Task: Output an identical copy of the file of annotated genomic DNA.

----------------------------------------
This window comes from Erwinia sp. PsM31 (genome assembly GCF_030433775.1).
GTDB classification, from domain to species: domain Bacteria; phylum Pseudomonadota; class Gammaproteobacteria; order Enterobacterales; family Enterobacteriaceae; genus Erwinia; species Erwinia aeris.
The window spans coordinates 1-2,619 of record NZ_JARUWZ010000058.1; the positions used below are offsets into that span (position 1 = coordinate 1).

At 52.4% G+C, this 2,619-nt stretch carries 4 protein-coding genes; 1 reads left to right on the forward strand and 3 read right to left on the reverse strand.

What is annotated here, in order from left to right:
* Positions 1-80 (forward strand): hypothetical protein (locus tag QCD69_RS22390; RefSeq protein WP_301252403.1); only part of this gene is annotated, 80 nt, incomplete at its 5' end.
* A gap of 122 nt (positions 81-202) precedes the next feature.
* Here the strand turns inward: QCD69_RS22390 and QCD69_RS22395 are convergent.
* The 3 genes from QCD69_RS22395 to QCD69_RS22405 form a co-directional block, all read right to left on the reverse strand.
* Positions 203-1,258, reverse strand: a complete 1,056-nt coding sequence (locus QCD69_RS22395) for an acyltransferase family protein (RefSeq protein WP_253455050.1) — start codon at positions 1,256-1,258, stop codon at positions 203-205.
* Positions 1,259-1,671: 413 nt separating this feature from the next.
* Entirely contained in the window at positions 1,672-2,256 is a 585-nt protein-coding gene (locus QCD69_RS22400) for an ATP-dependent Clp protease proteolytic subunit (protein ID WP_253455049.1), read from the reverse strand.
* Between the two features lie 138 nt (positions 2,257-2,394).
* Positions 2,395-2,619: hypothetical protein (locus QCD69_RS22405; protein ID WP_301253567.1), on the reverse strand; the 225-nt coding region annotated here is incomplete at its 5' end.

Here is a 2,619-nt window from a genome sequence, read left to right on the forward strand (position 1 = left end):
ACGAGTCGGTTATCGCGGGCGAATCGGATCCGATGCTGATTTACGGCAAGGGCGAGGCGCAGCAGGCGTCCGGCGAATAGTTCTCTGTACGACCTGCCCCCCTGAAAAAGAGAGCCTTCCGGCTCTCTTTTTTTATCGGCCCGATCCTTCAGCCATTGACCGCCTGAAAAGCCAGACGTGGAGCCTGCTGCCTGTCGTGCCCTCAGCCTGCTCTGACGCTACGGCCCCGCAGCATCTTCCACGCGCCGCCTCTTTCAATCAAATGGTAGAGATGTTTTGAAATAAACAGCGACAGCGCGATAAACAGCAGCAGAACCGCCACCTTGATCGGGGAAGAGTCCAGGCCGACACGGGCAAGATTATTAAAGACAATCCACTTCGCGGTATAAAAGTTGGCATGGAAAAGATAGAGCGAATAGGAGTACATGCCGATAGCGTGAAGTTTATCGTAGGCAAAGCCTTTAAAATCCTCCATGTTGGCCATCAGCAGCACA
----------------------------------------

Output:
This window comes from Erwinia sp. PsM31 (genome assembly GCF_030433775.1).
GTDB classification, from domain to species: domain Bacteria; phylum Pseudomonadota; class Gammaproteobacteria; order Enterobacterales; family Enterobacteriaceae; genus Erwinia; species Erwinia aeris.
The window spans coordinates 1-2,619 of record NZ_JARUWZ010000058.1; the positions used below are offsets into that span (position 1 = coordinate 1).

At 52.4% G+C, this 2,619-nt stretch carries 4 protein-coding genes; 1 reads left to right on the forward strand and 3 read right to left on the reverse strand.

What is annotated here, in order from left to right:
* Positions 1-80 (forward strand): hypothetical protein (locus tag QCD69_RS22390; RefSeq protein WP_301252403.1); only part of this gene is annotated, 80 nt, incomplete at its 5' end.
* A gap of 122 nt (positions 81-202) precedes the next feature.
* Here the strand turns inward: QCD69_RS22390 and QCD69_RS22395 are convergent.
* The 3 genes from QCD69_RS22395 to QCD69_RS22405 form a co-directional block, all read right to left on the reverse strand.
* Positions 203-1,258, reverse strand: a complete 1,056-nt coding sequence (locus QCD69_RS22395) for an acyltransferase family protein (RefSeq protein WP_253455050.1) — start codon at positions 1,256-1,258, stop codon at positions 203-205.
* Positions 1,259-1,671: 413 nt separating this feature from the next.
* Entirely contained in the window at positions 1,672-2,256 is a 585-nt protein-coding gene (locus QCD69_RS22400) for an ATP-dependent Clp protease proteolytic subunit (protein ID WP_253455049.1), read from the reverse strand.
* Between the two features lie 138 nt (positions 2,257-2,394).
* Positions 2,395-2,619: hypothetical protein (locus QCD69_RS22405; protein ID WP_301253567.1), on the reverse strand; the 225-nt coding region annotated here is incomplete at its 5' end.

Here is a 2,619-nt window from a genome sequence, read left to right on the forward strand (position 1 = left end):
ACGAGTCGGTTATCGCGGGCGAATCGGATCCGATGCTGATTTACGGCAAGGGCGAGGCGCAGCAGGCGTCCGGCGAATAGTTCTCTGTACGACCTGCCCCCCTGAAAAAGAGAGCCTTCCGGCTCTCTTTTTTTATCGGCCCGATCCTTCAGCCATTGACCGCCTGAAAAGCCAGACGTGGAGCCTGCTGCCTGTCGTGCCCTCAGCCTGCTCTGACGCTACGGCCCCGCAGCATCTTCCACGCGCCGCCTCTTTCAATCAAATGGTAGAGATGTTTTGAAATAAACAGCGACAGCGCGATAAACAGCAGCAGAACCGCCACCTTGATCGGGGAAGAGTCCAGGCCGACACGGGCAAGATTATTAAAGACAATCCACTTCGCGGTATAAAAGTTGGCATGGAAAAGATAGAGCGAATAGGAGTACATGCCGATAGCGTGAAGTTTATCGTAGGCAAAGCCTTTAAAATCCTCCATGTTGGCCATCAGCAGCACA